The jury in Harvey Weinstein’s rape trial said in a note on Friday that they could not agree on the two most serious charges against the disgraced Hollywood producer, but the presiding judge in the case urged them to keep deliberating.
The panel of seven men and five women are now expected to reconvene Monday for their fifth day of deliberations in the case, which represents a watershed moment for the Me Too movement.
In their note to the court, jurors asked whether it was acceptable to be deadlocked on the two charges and unanimous on the other three.
“Any verdict you return on any count, whether guilty or not guilty, must be unanimous,” New York Supreme Court Justice James Burke said. He went on to assure them that it is not unusual for a jury to have difficulty initially reaching a unanimous decision.
“And so I will ask you to continue your deliberations and let me just take this juncture to thank you for your hard work,” Burke concluded.
Weinstein, 67, stands accused of raping one woman, former aspiring actor Jessica Mann, and forcibly performing oral sex on another, former production assistant Miriam “Mimi” Haley. Testimony from a third woman, “Sopranos” actor Annabella Sciorra, who said Weinstein raped her in the early 1990s, served to bolster those accusations. (Sciorra’s rape happened too long ago to merit criminal charges on its own.)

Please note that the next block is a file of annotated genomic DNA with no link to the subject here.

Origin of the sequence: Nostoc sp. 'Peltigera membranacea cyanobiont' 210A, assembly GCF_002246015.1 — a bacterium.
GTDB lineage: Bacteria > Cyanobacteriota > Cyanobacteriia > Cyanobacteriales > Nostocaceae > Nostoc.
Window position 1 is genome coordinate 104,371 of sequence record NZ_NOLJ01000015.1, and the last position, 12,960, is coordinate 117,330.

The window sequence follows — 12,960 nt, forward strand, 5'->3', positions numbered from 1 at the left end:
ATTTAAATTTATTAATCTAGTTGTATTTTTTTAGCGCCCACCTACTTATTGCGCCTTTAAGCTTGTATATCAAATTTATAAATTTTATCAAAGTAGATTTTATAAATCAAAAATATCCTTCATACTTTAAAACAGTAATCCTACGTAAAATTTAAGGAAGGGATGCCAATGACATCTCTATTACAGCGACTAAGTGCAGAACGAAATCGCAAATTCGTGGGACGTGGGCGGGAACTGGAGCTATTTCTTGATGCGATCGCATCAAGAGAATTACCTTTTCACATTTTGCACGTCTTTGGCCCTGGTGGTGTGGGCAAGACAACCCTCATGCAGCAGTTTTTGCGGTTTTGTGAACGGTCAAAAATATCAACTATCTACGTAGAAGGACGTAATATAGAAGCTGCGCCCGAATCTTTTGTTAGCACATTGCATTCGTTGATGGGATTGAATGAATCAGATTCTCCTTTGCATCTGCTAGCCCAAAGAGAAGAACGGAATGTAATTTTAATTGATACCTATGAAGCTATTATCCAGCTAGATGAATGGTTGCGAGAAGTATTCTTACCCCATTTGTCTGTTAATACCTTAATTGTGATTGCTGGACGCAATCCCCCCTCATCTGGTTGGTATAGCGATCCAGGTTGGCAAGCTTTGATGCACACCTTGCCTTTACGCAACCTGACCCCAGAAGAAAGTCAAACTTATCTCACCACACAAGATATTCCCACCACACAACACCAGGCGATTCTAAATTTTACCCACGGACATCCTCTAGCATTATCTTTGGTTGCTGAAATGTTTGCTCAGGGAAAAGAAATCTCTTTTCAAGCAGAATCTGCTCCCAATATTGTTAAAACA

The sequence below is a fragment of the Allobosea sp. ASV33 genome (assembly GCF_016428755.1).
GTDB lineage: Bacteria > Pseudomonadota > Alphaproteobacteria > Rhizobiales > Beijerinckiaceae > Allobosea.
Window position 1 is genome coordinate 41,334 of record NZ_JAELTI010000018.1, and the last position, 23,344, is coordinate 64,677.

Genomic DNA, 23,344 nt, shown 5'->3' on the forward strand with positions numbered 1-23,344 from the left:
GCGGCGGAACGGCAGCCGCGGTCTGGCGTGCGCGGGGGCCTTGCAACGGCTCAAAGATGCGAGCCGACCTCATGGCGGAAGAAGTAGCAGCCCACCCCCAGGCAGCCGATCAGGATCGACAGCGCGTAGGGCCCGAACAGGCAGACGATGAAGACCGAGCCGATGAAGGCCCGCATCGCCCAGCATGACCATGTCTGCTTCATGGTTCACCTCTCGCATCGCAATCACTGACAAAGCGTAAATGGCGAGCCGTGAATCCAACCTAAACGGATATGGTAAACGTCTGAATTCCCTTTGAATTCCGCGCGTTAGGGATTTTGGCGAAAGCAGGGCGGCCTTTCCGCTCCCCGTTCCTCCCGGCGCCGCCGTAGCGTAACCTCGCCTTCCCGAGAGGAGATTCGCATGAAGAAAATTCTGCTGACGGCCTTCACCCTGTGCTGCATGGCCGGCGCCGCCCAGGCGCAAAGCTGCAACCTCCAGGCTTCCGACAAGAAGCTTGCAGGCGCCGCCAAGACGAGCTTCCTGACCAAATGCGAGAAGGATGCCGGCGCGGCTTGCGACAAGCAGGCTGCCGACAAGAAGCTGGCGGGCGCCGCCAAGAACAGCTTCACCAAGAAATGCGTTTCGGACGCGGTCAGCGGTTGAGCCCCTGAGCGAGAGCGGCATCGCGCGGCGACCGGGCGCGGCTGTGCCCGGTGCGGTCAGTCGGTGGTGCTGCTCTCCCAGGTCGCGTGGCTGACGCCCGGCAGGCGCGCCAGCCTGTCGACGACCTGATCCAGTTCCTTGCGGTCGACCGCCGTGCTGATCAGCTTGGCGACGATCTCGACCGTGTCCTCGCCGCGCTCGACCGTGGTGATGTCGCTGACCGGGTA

The two most serious charges ― two counts of predatory sexual assault, one for Mann and one for Haley ― each carry a maximum penalty of life in prison.
Prosecutors told jurors that they would need to believe Sciorra in order to find Weinstein guilty on either predatory sexual assault charge. That is, they would need to believe Mann and Sciorra, or Haley and Sciorra, or both.
The lesser charges consist of two counts of rape and one count of criminal sexual conduct.
Jurors have so far sent 10 notes to the court. On Tuesday, their first day of deliberations, they asked for clarity on...